Patients in worst hospitals 3 times more likely to die, study concludes

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A "substantial opportunity for outcomes improvement in the U.S. healthcare system" exists, researchers concluded after finding mortality and patient safety differed greatly between top- and bottom-decile hospitals, as well as geographically.

A study published Wednesday in PLOS One examined information from 16 independent data sources, including 22 million all-payer admissions, to analyze and compare 24 inpatient mortality, safety and prevention outcomes between hospitals. After risk adjustment, researchers found "large variation" in outcomes at the hospital level and between different regions.

"There is considerable variation in outcomes that really matter to patients, from hospital to hospital, as well as region to region," Thomas Lee, MD, CMO of Press Ganey, told The New York Times.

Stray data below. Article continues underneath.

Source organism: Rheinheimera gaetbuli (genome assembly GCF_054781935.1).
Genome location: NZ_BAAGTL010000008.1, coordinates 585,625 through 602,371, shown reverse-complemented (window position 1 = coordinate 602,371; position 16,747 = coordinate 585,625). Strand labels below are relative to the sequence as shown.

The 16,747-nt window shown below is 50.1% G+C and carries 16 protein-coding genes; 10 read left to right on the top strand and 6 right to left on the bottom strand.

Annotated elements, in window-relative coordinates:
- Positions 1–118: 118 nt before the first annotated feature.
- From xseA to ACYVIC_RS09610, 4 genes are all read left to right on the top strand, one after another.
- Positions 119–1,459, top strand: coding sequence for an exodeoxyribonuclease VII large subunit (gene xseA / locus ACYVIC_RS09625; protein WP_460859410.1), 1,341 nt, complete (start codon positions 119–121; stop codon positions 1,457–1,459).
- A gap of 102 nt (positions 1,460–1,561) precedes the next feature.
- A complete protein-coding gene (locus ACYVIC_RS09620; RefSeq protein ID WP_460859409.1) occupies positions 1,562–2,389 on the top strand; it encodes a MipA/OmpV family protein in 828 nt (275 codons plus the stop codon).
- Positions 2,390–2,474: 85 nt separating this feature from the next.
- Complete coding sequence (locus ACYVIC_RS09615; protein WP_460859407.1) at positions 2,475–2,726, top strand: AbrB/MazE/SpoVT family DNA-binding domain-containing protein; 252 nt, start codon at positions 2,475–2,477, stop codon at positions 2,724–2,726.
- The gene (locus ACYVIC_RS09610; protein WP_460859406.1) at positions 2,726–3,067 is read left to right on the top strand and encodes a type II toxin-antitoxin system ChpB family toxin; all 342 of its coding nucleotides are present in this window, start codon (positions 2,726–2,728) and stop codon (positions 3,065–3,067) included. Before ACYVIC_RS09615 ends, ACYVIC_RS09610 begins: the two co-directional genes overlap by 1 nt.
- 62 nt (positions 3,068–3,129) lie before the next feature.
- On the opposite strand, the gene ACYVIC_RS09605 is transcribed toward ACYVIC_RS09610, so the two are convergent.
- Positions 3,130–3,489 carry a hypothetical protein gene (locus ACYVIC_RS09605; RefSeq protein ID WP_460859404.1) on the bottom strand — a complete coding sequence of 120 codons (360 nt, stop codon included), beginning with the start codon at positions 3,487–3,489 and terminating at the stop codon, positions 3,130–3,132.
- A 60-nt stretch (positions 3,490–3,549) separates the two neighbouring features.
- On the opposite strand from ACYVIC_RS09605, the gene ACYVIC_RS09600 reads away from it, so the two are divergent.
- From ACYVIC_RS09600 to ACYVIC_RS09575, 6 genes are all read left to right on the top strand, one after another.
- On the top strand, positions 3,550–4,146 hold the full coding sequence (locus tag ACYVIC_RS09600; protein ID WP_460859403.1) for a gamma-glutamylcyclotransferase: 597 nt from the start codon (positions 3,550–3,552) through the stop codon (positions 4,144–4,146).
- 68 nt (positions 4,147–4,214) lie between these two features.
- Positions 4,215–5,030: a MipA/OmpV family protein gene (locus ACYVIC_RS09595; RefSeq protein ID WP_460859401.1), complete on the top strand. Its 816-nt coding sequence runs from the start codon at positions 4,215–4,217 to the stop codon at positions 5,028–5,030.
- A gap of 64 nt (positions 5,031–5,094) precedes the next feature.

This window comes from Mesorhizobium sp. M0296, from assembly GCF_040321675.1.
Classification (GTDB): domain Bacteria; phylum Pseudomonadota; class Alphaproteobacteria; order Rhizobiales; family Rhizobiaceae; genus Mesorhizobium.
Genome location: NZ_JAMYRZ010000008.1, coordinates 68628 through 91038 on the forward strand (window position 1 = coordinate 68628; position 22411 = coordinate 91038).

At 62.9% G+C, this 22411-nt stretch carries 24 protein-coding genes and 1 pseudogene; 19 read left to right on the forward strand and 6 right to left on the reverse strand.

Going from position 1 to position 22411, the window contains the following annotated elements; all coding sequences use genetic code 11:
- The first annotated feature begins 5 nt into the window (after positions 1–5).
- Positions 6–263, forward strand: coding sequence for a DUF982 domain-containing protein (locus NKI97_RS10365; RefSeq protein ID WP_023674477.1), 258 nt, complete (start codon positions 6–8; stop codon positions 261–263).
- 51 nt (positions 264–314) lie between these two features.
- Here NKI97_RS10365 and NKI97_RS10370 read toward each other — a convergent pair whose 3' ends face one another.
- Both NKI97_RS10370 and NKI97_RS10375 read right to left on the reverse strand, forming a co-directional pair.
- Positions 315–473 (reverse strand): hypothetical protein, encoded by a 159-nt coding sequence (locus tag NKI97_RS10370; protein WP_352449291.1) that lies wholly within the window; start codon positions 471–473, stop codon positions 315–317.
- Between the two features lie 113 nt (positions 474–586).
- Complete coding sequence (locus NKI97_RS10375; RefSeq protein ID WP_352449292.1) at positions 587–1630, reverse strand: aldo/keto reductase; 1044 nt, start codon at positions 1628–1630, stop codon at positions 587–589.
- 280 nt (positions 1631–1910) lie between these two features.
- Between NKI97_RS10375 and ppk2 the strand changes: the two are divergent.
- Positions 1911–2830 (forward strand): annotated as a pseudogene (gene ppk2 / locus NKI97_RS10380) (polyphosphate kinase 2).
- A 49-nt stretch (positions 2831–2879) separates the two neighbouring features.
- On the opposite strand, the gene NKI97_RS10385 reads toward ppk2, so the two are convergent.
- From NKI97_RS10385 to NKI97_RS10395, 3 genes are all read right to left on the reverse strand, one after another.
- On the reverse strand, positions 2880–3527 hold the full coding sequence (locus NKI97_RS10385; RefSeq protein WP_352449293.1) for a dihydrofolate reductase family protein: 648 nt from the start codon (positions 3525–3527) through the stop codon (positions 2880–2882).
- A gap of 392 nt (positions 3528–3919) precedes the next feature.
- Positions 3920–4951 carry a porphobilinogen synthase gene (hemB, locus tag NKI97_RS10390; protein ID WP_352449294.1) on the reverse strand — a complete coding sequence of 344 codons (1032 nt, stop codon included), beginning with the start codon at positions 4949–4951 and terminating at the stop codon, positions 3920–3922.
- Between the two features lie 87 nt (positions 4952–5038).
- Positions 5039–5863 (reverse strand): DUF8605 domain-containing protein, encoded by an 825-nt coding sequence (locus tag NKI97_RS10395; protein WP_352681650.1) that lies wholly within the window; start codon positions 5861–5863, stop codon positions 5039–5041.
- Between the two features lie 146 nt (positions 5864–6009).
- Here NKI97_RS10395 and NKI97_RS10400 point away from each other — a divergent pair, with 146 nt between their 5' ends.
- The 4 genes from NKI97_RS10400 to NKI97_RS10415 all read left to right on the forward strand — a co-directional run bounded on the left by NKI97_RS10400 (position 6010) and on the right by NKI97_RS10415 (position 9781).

The study found patients at the bottom-decile hospitals were three times more likely to die than patients at the best hospitals, and complications were 13 percent more likely at the worst hospitals when compared to top-decile organizations.

Researchers agreed to not disclose hospitals' names, according to The New York Times.

"These findings suggest that: 1) additional examination of regional and local variation in risk-adjusted outcomes should be a priority; 2) assumptions of uniform hospital quality that underpin rationale for policy choices (such as narrow insurance networks or antitrust enforcement) should be challenged; and 3) there exists substantial opportunity for outcomes improvement in the U.S. healthcare system," the authors concluded.

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